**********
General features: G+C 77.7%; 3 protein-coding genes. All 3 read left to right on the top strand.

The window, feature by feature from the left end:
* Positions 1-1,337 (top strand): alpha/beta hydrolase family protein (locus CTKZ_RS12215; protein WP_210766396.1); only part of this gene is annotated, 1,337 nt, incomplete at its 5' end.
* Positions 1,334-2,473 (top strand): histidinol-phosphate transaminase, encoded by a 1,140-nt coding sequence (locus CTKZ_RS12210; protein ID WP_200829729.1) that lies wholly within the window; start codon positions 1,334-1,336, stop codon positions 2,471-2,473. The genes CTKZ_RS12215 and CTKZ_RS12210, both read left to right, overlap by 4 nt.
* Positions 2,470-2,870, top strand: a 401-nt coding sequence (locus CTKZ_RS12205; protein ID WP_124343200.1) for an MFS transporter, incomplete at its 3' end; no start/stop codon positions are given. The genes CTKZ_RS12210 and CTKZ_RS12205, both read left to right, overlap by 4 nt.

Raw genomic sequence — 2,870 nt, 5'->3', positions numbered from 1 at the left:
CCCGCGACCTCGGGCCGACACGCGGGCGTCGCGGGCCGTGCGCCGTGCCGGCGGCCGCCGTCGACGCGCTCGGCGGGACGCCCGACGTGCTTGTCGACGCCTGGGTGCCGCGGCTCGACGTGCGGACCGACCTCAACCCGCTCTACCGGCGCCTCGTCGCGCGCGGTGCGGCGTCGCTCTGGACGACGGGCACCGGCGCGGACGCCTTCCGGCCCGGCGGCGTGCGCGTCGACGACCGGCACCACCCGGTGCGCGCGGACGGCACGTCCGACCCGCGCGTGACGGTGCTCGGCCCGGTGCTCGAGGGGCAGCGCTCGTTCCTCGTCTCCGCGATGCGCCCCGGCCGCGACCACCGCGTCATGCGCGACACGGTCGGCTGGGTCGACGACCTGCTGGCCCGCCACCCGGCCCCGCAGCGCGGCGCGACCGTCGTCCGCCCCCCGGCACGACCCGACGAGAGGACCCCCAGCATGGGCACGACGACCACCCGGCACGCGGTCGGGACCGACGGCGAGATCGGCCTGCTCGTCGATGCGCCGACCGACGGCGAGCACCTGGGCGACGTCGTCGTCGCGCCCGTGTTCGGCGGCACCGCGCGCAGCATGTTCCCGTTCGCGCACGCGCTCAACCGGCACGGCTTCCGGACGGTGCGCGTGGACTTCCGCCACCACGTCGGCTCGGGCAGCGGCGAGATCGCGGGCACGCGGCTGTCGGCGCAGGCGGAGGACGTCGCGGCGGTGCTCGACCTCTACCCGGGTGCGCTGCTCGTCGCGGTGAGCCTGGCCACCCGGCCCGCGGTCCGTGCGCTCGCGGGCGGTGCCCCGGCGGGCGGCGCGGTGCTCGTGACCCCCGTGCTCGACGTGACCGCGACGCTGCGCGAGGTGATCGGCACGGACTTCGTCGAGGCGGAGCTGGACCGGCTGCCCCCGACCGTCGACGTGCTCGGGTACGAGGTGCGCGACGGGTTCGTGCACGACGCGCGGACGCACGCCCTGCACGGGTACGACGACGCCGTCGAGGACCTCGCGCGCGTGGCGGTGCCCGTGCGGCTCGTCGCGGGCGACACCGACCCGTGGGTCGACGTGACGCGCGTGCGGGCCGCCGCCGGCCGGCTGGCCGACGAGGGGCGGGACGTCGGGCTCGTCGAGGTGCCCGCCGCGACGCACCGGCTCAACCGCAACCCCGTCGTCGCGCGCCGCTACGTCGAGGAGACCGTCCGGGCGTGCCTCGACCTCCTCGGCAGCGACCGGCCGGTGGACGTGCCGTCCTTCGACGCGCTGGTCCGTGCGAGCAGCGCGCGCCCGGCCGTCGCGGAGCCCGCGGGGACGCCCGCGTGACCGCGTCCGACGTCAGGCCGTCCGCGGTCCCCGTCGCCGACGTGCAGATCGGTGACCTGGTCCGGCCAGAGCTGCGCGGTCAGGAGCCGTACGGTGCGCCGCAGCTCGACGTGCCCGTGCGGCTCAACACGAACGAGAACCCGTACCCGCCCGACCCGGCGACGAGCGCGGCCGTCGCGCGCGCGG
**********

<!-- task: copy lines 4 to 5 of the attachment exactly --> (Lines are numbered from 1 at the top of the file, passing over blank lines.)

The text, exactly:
* Positions 1,334-2,473 (top strand): histidinol-phosphate transaminase, encoded by a 1,140-nt coding sequence (locus CTKZ_RS12210; protein ID WP_200829729.1) that lies wholly within the window; start codon positions 1,334-1,336, stop codon positions 2,471-2,473. The genes CTKZ_RS12215 and CTKZ_RS12210, both read left to right, overlap by 4 nt.
* Positions 2,470-2,870, top strand: a 401-nt coding sequence (locus CTKZ_RS12205; protein ID WP_124343200.1) for an MFS transporter, incomplete at its 3' end; no start/stop codon positions are given. The genes CTKZ_RS12210 and CTKZ_RS12205, both read left to right, overlap by 4 nt.